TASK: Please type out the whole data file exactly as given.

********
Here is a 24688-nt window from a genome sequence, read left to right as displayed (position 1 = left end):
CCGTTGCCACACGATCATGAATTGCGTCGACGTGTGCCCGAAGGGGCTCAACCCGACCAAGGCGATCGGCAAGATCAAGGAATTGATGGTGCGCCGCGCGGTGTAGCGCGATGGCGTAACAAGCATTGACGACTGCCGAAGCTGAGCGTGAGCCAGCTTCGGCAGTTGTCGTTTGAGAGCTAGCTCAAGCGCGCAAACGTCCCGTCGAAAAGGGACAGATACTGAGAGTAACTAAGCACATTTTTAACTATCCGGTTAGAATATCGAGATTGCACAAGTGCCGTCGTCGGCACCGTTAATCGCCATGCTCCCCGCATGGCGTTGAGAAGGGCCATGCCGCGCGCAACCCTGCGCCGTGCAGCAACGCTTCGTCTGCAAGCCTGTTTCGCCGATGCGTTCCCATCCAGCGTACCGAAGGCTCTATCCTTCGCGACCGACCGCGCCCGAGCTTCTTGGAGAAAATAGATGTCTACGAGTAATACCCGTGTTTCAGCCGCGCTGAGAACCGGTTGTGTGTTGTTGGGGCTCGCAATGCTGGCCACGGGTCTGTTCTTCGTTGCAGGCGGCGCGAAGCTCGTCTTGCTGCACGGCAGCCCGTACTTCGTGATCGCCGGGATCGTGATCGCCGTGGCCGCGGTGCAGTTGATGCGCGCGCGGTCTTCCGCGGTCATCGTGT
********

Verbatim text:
Here is a 24688-nt window from a genome sequence, read left to right as displayed (position 1 = left end):
CCGTTGCCACACGATCATGAATTGCGTCGACGTGTGCCCGAAGGGGCTCAACCCGACCAAGGCGATCGGCAAGATCAAGGAATTGATGGTGCGCCGCGCGGTGTAGCGCGATGGCGTAACAAGCATTGACGACTGCCGAAGCTGAGCGTGAGCCAGCTTCGGCAGTTGTCGTTTGAGAGCTAGCTCAAGCGCGCAAACGTCCCGTCGAAAAGGGACAGATACTGAGAGTAACTAAGCACATTTTTAACTATCCGGTTAGAATATCGAGATTGCACAAGTGCCGTCGTCGGCACCGTTAATCGCCATGCTCCCCGCATGGCGTTGAGAAGGGCCATGCCGCGCGCAACCCTGCGCCGTGCAGCAACGCTTCGTCTGCAAGCCTGTTTCGCCGATGCGTTCCCATCCAGCGTACCGAAGGCTCTATCCTTCGCGACCGACCGCGCCCGAGCTTCTTGGAGAAAATAGATGTCTACGAGTAATACCCGTGTTTCAGCCGCGCTGAGAACCGGTTGTGTGTTGTTGGGGCTCGCAATGCTGGCCACGGGTCTGTTCTTCGTTGCAGGCGGCGCGAAGCTCGTCTTGCTGCACGGCAGCCCGTACTTCGTGATCGCCGGGATCGTGATCGCCGTGGCCGCGGTGCAGTTGATGCGCGCGCGGTCTTCCGCGGTCATCGTGT